SAN ANTONIO - Market Square business owners are concerned about their future at the historic shopping center after the city gave them a proposed contract that they say has vague wording.
“We don't want a Taco Bell here,” said Javier Ramon, a Market Square business owner. “I don't think that's what we need here.”
A Taco Bell isn't slated for Market Square. But these are the type of chains that current merchants fear will take their spots in the future.
The buildings include two city-owned properties: El Mercado and the Farmers Market Plaza, off of Commerce and San Saba streets.
The business owners aren't happy with the city's proposed lease contract. They say they have shorter terms and the wording is vague.
“The way it was set up at the very beginning, it was made for mom-and-pop businesses, not for corporations,” said Jaime Herrejon, who owns Little Mexico Imports in Market Square. “They don't have the feel for the people and the love and the passion we actually have.”
Herrejon grew up in Market Square. He inherited his mother’s store that started 45 years ago. It sells imported Mexican goods.
Herrejon is in the same situation as many of the merchants who have been in Market Square for generations. Now the small businesses are fearful that the city has plans of bringing corporations into Market Square and pushing them out.
There are over 100 local merchants that do business in the two city-owned buildings in Market Square. The building where Mi Tierra is located is owned by the Cortez family and is not involved.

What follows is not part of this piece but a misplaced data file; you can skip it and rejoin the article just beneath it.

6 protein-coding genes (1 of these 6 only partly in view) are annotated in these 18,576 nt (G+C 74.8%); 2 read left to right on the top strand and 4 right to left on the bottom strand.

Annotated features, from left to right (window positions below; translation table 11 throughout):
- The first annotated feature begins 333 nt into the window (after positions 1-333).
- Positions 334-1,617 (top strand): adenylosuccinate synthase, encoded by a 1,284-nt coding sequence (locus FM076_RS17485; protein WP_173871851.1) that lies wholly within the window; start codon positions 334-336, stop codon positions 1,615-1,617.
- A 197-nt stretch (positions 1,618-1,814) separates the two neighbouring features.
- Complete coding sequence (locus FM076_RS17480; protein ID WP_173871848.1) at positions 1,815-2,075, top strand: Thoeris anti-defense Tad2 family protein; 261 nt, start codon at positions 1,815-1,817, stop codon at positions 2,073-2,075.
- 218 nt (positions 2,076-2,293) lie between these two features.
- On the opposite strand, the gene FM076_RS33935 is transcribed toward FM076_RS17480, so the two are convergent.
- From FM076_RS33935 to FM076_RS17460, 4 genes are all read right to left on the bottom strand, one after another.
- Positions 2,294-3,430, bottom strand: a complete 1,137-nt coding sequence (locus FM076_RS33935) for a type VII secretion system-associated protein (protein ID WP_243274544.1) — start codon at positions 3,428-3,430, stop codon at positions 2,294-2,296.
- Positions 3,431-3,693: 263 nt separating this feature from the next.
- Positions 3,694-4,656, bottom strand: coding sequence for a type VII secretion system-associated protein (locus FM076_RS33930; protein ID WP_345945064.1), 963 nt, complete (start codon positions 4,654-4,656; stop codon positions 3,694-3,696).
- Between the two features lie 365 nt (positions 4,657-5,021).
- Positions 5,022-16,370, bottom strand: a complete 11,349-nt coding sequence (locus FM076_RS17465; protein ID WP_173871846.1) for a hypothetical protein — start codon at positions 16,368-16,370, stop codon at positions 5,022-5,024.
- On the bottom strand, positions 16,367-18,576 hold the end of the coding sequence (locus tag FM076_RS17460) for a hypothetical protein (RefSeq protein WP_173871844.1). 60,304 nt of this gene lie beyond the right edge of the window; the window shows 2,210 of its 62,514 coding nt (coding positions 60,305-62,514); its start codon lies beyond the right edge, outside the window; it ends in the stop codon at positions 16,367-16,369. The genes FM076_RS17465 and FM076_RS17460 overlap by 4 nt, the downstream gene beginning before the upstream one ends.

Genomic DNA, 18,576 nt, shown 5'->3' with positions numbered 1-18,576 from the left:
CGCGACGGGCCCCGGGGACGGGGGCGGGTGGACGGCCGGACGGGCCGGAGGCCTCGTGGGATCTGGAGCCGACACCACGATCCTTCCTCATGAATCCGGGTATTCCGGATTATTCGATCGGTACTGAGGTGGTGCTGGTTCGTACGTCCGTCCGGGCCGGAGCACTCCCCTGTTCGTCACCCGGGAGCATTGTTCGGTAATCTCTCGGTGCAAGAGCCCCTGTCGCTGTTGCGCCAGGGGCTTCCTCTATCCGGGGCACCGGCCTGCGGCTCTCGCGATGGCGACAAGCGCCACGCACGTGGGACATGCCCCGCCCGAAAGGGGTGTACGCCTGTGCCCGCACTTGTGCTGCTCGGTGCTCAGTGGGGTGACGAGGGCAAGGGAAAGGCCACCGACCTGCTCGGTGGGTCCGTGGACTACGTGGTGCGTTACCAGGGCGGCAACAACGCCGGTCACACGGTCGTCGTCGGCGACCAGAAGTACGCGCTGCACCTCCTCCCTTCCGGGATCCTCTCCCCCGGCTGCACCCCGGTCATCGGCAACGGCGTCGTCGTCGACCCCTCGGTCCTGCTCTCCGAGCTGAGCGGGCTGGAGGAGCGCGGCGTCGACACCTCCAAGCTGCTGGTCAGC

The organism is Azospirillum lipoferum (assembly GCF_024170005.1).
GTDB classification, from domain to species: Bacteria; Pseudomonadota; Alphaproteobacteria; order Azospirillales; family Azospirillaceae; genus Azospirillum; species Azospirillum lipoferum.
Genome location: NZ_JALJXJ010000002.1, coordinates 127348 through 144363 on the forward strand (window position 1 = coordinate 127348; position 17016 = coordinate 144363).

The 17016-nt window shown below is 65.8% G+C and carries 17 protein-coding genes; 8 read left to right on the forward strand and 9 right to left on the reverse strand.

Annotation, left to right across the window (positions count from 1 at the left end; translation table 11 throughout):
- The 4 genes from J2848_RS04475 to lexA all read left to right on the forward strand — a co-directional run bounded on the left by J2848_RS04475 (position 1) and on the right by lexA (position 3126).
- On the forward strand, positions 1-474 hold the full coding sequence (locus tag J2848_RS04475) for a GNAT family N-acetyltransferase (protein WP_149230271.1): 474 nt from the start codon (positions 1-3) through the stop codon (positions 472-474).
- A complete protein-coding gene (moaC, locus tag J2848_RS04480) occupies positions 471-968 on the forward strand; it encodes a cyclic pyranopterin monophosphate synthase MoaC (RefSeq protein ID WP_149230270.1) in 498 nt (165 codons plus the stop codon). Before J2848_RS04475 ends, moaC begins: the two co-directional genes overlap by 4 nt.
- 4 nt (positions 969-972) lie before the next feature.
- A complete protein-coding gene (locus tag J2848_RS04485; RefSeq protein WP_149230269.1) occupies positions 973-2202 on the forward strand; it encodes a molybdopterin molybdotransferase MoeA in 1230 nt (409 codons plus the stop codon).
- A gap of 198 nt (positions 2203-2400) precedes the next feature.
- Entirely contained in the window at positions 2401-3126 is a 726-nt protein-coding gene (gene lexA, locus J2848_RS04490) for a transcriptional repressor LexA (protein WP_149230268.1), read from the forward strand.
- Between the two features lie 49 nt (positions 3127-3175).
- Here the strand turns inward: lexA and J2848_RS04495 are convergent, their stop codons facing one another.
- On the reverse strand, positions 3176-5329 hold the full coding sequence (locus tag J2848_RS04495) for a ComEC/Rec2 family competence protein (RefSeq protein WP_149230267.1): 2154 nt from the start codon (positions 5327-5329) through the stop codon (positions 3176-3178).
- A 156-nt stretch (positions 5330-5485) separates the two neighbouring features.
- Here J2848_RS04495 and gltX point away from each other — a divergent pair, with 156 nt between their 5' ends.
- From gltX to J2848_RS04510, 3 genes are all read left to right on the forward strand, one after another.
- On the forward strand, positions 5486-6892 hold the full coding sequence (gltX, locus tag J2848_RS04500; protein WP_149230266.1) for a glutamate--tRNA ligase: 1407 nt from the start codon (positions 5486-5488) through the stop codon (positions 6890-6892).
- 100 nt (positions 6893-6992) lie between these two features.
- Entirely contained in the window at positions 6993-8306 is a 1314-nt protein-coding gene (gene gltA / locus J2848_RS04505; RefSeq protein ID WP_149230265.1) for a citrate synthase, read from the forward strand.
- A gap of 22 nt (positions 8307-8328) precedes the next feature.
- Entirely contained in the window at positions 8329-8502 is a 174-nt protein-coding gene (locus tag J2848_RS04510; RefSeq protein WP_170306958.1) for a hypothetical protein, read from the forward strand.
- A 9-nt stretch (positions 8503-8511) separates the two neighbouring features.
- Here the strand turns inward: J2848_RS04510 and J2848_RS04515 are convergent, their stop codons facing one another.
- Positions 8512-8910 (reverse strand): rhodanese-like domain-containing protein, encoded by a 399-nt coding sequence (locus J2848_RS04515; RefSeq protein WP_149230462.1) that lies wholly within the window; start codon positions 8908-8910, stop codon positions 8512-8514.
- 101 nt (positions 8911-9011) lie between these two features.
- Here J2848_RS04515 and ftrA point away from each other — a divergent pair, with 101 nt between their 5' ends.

The current eight-year contract for the businesses is up at the end of this month.
Now, the city is proposing a four-year contract. When that time is up, the business owners can choose to renew another four years. But some say the vague language in the contract brings up more questions about what happens after the first four years.
“It leaves it very open to tenants not possibly being in their same locations, to tenants not being here at all,” said Yvette Ramirez, president of the San Antonio Farmers Market Plaza Association.
Ramirez said the contract is not clear on what the rental rates would be in the additional four years, as well.
District 1 Councilman Roberto Trevino said the city doesn't have concrete plans for Market Square’s future, but city leaders are working toward improving it.
“Some things may be rebuilt, some may not,” Trevino said. “Not knowing what those spaces are it's hard to determine exactly what that is.”
When asked if corporations are part of the plans, Trevino said there are potential partnerships, but the current tenants will not get kicked out.
“We also know that there's potential partnerships that overlay that allows these places to grow,” he said.
Trevino said the city wants the Market Square tenants to be part of the conversation.
The Farmers Market Association said it wants to come to an agreement that has the best interest for both sides.
“We definitely want to be included in the visioning process here at Market Square,” Ramirez said. “We are asking to bring a couple more board members or tenants to be part of that process.”
City Council must vote on the new contract before it is finalized. There is not a set date for when that vote will happen.
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